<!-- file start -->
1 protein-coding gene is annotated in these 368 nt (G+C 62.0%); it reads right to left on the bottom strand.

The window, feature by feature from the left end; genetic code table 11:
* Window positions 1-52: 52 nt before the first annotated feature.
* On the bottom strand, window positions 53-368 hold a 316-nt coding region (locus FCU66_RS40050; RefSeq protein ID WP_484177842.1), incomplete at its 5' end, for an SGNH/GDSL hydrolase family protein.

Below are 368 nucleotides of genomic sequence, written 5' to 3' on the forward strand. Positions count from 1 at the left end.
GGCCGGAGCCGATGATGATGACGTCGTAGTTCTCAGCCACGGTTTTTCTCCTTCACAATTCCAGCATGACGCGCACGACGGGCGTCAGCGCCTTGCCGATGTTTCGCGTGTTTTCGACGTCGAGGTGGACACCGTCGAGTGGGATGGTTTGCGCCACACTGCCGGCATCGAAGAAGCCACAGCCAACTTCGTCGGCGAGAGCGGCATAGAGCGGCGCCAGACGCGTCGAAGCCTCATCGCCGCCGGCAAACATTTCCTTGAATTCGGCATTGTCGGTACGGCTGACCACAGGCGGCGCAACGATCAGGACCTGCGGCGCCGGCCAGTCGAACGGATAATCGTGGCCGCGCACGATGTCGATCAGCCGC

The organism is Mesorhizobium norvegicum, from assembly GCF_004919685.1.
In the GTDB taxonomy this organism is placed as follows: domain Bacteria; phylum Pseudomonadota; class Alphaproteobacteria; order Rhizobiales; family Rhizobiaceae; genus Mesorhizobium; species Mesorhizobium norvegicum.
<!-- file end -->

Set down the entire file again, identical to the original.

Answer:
1 protein-coding gene is annotated in these 368 nt (G+C 62.0%); it reads right to left on the bottom strand.

The window, feature by feature from the left end; genetic code table 11:
* Window positions 1-52: 52 nt before the first annotated feature.
* On the bottom strand, window positions 53-368 hold a 316-nt coding region (locus FCU66_RS40050; RefSeq protein ID WP_484177842.1), incomplete at its 5' end, for an SGNH/GDSL hydrolase family protein.

Below are 368 nucleotides of genomic sequence, written 5' to 3' on the forward strand. Positions count from 1 at the left end.
GGCCGGAGCCGATGATGATGACGTCGTAGTTCTCAGCCACGGTTTTTCTCCTTCACAATTCCAGCATGACGCGCACGACGGGCGTCAGCGCCTTGCCGATGTTTCGCGTGTTTTCGACGTCGAGGTGGACACCGTCGAGTGGGATGGTTTGCGCCACACTGCCGGCATCGAAGAAGCCACAGCCAACTTCGTCGGCGAGAGCGGCATAGAGCGGCGCCAGACGCGTCGAAGCCTCATCGCCGCCGGCAAACATTTCCTTGAATTCGGCATTGTCGGTACGGCTGACCACAGGCGGCGCAACGATCAGGACCTGCGGCGCCGGCCAGTCGAACGGATAATCGTGGCCGCGCACGATGTCGATCAGCCGC

The organism is Mesorhizobium norvegicum, from assembly GCF_004919685.1.
In the GTDB taxonomy this organism is placed as follows: domain Bacteria; phylum Pseudomonadota; class Alphaproteobacteria; order Rhizobiales; family Rhizobiaceae; genus Mesorhizobium; species Mesorhizobium norvegicum.